Today, the film community woke up to the news that British actor Bob Hoskins passed away on the 29th. He was 71 years old. Over the course of his career, he appeared in over 100 films and is well-remembered for performances in everything from Brazil to Who Framed Roger Rabbit? to Spiceworld to Felecia’s Journey to Made in Dagenham. However, perhaps his best performance is to be found in a film that’s still not very well-known here in the States.
In 1980’s The Long Good Friday, Bob Hoskins plays Harold Shand. Harold is a crude, violent, and ruthless London gangster who, at the same time, remains oddly likable. Perhaps his likability is due to the fact that, for all of his sociopathic tendencies, Harold does seem to be genuinely devoted to his girlfriend Victoria (Helen Mirren). Or perhaps it’s because Harold is a fighter, a man who refuses to surrender and, as a result, has managed to make something of himself in one of the most rigidly class-conscious countries in the world. Say what you will about his methods, gangster Harold is still more honest than your typical businessman.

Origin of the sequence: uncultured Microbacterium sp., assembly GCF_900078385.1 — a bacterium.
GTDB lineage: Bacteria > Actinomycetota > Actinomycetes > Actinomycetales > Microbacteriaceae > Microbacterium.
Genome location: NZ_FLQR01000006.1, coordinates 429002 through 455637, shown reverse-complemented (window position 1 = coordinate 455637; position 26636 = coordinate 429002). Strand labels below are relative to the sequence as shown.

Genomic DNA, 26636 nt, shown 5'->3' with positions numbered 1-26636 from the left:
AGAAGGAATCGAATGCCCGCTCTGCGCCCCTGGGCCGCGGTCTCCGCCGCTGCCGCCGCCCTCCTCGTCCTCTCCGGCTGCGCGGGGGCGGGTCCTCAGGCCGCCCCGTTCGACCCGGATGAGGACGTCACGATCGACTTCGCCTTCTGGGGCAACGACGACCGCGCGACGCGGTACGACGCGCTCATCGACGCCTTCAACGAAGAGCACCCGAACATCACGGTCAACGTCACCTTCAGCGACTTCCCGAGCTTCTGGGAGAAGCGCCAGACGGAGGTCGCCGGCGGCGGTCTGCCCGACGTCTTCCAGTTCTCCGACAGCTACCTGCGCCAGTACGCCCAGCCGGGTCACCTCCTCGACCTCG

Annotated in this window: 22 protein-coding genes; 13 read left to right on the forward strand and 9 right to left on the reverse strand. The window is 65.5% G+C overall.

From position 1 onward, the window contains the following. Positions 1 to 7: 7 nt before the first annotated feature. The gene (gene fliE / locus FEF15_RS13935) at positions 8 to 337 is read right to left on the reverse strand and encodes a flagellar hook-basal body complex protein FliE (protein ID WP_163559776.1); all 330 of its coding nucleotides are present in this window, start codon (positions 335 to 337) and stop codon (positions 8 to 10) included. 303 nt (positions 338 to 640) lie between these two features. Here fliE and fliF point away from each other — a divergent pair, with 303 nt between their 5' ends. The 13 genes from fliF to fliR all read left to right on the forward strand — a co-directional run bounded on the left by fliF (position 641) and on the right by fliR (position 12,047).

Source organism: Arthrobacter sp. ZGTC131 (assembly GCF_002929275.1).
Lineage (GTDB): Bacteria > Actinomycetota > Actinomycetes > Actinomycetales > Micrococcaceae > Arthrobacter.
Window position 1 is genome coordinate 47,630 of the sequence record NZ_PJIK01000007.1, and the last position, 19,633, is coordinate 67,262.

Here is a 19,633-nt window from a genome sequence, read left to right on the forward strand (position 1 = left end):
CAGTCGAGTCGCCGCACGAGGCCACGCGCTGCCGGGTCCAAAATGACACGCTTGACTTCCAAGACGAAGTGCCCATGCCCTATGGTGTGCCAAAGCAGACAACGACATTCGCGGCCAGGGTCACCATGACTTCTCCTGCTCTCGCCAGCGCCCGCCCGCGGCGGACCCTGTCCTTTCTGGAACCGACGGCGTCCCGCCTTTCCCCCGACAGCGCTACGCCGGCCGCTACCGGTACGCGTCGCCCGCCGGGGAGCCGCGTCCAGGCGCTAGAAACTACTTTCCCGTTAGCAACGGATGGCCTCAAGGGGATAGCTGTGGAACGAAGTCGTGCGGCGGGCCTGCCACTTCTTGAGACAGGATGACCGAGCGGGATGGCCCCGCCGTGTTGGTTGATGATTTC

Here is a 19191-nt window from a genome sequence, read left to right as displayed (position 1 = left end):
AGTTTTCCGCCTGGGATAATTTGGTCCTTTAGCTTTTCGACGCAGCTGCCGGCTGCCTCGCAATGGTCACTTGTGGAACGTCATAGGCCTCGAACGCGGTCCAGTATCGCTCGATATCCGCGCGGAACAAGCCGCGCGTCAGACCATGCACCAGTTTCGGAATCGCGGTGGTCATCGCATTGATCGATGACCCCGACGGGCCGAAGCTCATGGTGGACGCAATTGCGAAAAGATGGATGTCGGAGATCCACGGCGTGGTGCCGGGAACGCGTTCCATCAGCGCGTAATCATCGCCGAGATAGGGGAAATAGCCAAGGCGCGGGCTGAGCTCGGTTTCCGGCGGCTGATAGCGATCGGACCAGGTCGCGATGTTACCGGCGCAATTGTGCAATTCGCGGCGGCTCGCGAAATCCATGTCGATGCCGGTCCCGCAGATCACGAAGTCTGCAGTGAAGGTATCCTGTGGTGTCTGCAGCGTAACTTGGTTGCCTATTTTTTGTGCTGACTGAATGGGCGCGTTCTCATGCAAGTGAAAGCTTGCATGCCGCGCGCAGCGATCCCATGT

However, ultimately, the main reason we root for Harold is because he’s played by Bob Hoskins. Hoskins turns Harold into a true force of a nature, playing him as manic, charismatic, and — as the film progresses — more and more desperate. The genius of Hoskins performance isn’t that he suggests that Harold isn’t as smart as he thinks he is. The genius is that Hoskins lets us know that, despite all of his bluster, Harold understands that he’s not as smart as he’s pretending to be.
As the film opens, Harold is the most powerful man in the London underworld and is on the verge of staking his claim on the legitimate world as well. All he has to do is convince an American gangster (played by Eddie Constantine) to agree to partner with him on a real estate deal.
However, two assassins (one of whom is played by a silent and devilishly handsome Pierce Brosnan) are killing his associates. Somebody is blowing up his businesses. Even as Harold desperately tries to impress his American guests, he finds himself under siege by an unknown enemy. At first, Harold assumes that a rival gangster is coming after him but, as the day progresses, it becomes evident that there’s a new threat to Harold’s power.
Without Bob Hoskins’ performance, The Long Good Friday is an entertaining gangster film, one that is distinguished by John MacKenzie’s sure direction, Francis Monkman’s energetic and powerful score, and an absolutely perfect final scene. With Hoskins’ performance, The Long Good Friday is one of the best gangster films ever made.
And, as today, it’s a tribute to a truly talented actor.
Bob Hoskins, R.I.P.